20 C.F.R. §404.1527(e)(2)(i). Based on the same, there was no need for the ALJ to delve into the training or specialty of Dr. Estes[2] by the ALJ. Thus, the ALJ was required to consider both Dr. Estes report and Dr. Goodrich's report in accordance with the law. Therefore, I find no error in this regard.

Next, Plaintiff argues that the ALJ erred in giving less weight to Dr. Clemente's opinion. (ECF No. 9, pp. 11-12). Dr. Clemente was one of Plaintiff's treating doctors at Westminister Family Medicine. (ECF No. 6-9, pp. 3-4, 37-39; 40-41). Plaintiff raises several issues with the ALJ's treatment of Dr. Clemente's opinions. First, Plaintiff suggests the ALJ erred in failing to give deference to Dr. Clement as her treating physician. (ECF No. 9, p. 11). The amount of weight accorded to a treating physician's opinions is well established.

"A cardinal principle guiding disability determinations is that the ALJ accord treating physicians' reports great weight, especially when their opinions reflect expert judgment based on continuing observation of the patient's condition over a prolonged period of time.'" Morales v. Apfel , 225 F.3d 310, 317 (3d Cir. 2000) (quoting Plummer v. Apfel , 186 F.3d 422, 429 (3d Cir. 1999)). However, "where... the opinion of a treating physician conflicts with that of a non-treating, non-examining physician, the ALJ may choose whom to credit" and may reject the treating physician's assessment if such rejection is based on contradictory medical evidence. Id. Similarly, under 20 C.F.R. § 416.927(d)(2), the opinion of a treating physician is to be given controlling weight only when it is well-supported by medical evidence and is consistent with other evidence in the record.

Becker v. Commissioner of Social Sec. Admin., No. 10-2517, 2010 WL 5078238, *5 (3d Cir. Dec. 14, 2010).

In this case, the ALJ assigned little weight to Dr. Clemente's opinion regarding Plaintiff's exertional limitations for three reasons: 1) it was not well supported by the medical evidence; 2) it was internally inconsistent; and 3) "apparently Dr. Clemente only considered the claimant's subjective complaints rather than the clinical and objective findings when concluding this opinion." (ECF No. 6-2, p. 25). Upon review of the record, I find the ALJ's opinion is supported by substantial evidence. Compare, ECF No. 6-9, p. 37 with ECF No. 6-7, pp. 2-9, 21, 23, 29-31, 33-38; ECF No. 6-8, pp. 54, 61; and ECF No. 6-9, pp. 5-6, 18 (for not supported by medical evidence) . Compare ECF No. 6-9, p. 37 with ECF No. 6-9, pp. 4, 40-41 (for internally inconsistent). Therefore, I find the ALJ did not error in this regard.

Additionally, Plaintiff suggests the ALJ erred in rejecting Dr. Clemente's opinions based on his supposition that Dr. Clemente apparently only considered Plaintiff's subjective complaints when he filled out the exertional limitation form. (ECF No. 9, p. 11). Upon review of the record, I disagree. According to the ALJ, if the opinion is not based on the medical evidence and is internally inconsistent with his own medical records, then the only thing left for his opinion to be based upon is Plaintiff's subjective complaints which he discredited (and Plaintiff did not take issue with). (ECF No. 6-2, pp. 24-25). After a review of the record, as set forth above, I find the ALJ's reasons to be supported by substantial evidence. Therefore, I find that the ALJ did not error in this regard.

Plaintiff further argues that ALJ erred in failing to recontact Dr. Clemente for clarification regarding his opinions to alleviate her concerns. (ECF No. 9, p. 12). For this proposition, Plaintiff cites to SSR 96-5p. Id. SSR 96-5p provides that recontact is only necessary when the opinions are not clear or the medical source provides opinions on issues reserved to the Commissioner. In this case, the ALJ did not find the evidence unclear. Rather, the ALJ found the evidence adequate to make a determination. Based on a review of the record, I agree. Simply because the ALJ found Dr. Clemente's evidence to be internally inconsistent and not well supported by the other evidence of record, it does not mean that the ALJ was require to recontact Dr. Clemente. Recontact was not necessary given the medical evidence in this case. Therefore, I find no error in this regard.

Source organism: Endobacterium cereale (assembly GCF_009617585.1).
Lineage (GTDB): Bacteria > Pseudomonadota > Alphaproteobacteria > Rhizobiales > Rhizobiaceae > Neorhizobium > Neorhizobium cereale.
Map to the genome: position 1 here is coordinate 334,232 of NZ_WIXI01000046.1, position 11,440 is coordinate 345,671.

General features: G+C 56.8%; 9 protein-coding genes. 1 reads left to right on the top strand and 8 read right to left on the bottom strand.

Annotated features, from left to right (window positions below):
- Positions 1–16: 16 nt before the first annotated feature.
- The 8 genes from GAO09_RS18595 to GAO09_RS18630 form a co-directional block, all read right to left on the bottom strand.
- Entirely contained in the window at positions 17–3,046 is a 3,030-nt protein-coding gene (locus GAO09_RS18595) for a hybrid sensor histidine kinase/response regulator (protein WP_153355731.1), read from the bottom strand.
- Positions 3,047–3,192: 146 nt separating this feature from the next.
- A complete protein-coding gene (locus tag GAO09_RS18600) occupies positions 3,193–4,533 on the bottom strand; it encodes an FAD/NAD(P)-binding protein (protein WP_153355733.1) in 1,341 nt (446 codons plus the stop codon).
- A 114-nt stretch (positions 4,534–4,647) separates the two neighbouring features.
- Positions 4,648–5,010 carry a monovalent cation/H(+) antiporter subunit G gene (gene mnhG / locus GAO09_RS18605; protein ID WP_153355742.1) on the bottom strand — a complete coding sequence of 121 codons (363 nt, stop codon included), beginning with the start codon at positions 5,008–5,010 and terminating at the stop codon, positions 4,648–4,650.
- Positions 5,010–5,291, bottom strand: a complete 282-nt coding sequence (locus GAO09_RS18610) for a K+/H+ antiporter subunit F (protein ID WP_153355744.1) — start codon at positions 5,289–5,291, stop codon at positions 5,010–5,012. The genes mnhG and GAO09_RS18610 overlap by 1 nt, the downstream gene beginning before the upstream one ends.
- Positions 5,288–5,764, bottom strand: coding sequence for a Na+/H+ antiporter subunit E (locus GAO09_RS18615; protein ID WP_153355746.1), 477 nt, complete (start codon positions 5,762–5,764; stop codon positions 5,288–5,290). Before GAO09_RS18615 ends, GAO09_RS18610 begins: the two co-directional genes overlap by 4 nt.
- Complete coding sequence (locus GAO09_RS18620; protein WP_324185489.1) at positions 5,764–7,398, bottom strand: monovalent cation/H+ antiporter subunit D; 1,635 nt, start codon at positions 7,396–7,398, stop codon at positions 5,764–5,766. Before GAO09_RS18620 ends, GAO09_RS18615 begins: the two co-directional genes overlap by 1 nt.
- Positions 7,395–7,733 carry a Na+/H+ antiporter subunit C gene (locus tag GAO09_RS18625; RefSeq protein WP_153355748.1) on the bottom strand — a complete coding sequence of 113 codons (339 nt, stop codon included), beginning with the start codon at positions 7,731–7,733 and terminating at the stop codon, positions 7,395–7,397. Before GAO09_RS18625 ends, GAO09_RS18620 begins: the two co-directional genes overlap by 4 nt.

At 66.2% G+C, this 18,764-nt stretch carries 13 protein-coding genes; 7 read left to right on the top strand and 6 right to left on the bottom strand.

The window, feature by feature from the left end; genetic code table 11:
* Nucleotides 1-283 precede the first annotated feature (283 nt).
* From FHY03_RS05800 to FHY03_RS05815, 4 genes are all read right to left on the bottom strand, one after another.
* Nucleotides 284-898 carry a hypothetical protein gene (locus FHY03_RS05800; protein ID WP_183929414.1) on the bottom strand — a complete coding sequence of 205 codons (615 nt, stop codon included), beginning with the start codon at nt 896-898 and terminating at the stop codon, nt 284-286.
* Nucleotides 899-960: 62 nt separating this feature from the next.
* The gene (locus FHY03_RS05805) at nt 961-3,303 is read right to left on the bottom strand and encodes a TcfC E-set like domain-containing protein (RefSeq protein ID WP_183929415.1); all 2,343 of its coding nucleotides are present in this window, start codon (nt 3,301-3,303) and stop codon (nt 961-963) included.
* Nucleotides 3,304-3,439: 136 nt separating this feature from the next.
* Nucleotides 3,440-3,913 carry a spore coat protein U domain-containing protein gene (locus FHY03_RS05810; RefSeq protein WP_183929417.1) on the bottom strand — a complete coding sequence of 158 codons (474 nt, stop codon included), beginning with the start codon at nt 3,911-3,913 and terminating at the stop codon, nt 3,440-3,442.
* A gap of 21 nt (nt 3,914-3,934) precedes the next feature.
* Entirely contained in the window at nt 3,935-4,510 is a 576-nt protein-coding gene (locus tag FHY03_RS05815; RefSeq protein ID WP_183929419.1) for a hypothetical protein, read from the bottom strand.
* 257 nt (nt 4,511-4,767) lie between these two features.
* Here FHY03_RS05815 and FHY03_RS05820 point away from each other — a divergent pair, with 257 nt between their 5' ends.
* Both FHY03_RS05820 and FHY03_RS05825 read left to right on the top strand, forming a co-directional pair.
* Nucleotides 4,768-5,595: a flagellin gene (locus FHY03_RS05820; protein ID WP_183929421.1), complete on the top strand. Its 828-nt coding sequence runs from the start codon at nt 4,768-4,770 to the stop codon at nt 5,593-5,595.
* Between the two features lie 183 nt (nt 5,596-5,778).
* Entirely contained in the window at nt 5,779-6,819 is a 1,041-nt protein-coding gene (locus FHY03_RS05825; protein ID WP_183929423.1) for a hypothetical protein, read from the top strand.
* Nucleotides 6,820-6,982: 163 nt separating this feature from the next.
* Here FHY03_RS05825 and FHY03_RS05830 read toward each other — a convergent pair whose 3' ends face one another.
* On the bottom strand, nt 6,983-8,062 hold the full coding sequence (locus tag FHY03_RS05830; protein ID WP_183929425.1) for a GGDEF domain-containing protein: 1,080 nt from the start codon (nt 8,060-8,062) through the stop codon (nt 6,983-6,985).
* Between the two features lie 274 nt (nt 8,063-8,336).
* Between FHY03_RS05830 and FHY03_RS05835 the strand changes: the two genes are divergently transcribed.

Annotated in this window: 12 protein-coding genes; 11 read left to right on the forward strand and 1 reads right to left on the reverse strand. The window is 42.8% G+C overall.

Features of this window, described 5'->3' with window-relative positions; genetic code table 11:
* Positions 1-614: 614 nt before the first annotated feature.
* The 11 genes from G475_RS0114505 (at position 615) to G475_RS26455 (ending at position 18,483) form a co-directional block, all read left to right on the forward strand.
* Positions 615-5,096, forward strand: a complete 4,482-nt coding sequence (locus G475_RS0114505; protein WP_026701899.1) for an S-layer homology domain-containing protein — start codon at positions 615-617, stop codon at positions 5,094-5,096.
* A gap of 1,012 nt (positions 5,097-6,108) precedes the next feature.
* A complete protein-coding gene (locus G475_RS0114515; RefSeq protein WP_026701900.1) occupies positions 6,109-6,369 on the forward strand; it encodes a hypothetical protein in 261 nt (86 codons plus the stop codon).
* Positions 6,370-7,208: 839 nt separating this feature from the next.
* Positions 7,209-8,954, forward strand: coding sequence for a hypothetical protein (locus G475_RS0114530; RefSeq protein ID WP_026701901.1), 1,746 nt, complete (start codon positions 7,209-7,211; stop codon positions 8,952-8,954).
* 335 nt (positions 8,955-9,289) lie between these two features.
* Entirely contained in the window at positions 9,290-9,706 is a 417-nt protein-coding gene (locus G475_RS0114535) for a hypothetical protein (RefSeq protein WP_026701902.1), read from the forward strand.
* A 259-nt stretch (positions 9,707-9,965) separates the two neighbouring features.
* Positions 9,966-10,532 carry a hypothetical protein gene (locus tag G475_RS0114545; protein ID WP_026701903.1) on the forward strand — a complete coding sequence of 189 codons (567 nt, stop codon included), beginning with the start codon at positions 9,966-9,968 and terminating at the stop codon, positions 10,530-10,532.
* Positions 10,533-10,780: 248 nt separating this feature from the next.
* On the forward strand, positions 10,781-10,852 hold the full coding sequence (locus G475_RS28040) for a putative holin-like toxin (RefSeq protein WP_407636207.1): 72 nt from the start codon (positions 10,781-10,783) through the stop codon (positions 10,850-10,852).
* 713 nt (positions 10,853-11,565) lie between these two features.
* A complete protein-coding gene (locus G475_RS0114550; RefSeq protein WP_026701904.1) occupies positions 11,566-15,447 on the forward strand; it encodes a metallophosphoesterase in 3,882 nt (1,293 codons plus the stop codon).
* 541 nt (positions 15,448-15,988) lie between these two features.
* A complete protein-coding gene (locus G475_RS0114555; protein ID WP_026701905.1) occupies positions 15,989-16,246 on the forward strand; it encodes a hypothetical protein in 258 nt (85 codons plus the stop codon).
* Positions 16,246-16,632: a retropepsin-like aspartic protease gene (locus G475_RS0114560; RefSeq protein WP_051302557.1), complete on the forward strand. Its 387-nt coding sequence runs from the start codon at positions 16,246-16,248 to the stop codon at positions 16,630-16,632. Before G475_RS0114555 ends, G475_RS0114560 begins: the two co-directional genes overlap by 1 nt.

Finally, Plaintiff argues that the ALJ erred in rejecting Dr. Clemente's opinion without identifying contrary evidence of record. (ECF No. 9, pp. 12-13). More specifically, Plaintiff argues that the contrary medical evidence of Dr. Estes and Dr. Goodrich is "outdated." Id. As Plaintiff points out, however, the ALJ gave little weight to Dr. Goodrich's opinions because the doctor did not have "the benefit of reviewing reports contained in the current record." (ECF No. 6-2, p. 25). As a result, there can be no error with regard to Dr. Goodrich. With regard to Dr. Estes, the application period alleging disability began on April 1, 2008. Dr. Estes report is from September 29, 2009. (ECF No. 6-8, pp. 29-36). Thus, the report is within the application period and properly considered by the ALJ. Therefore, I find no error by the ALJ in considering Dr. Estes report.

C. WHETHER THE ALJ ERRED IN FAILING TO ADOPT A HYPOTHETICAL THAT ACCURATELY REFLECTS PLAINTIFF'S LIMITATIONS

The last argument by Plaintiff is that the ALJ erred in failing to ask the vocational expert hypothetical questions that accurately reflect Plaintiff's impairment, more specifically, that the questions failed to include the limitation set forth by Dr. Clemente. (ECF No. 12, pp. 20-21). I disagree. An ALJ is required to accept only hypothetical questions which accurately reflect a plaintiff's impairments. See, Podedworny v. Harris, 745 F.2d 210 (3d Cir. 1984) ; Chrupcala v. Heckler, 829 F.2d 1269, 1276 (3d Cir. 1987); Martinez v. Heckler, 807 F.2d 771, 774 (9th Cir. 1986) (an ALJ may reject hypothetical questions by Plaintiff's attorney that are more restrictive than his own). As I noted above, the ALJ properly gave little weight to such evidence. Thus, the record reveals substantial evidence that the ALJ's hypothetical questions accurately reflected Plaintiff's impairments. Consequently, I find no error in this regard.

ORDER OF COURT

THEREFORE, this 13th day of January, 2014, it is ordered that the decision of the ALJ is affirmed and Plaintiff's Motion for Summary Judgment (Docket No. 8) is denied and Defendant's Motion for Summary Judgment (Docket No. 10) is granted.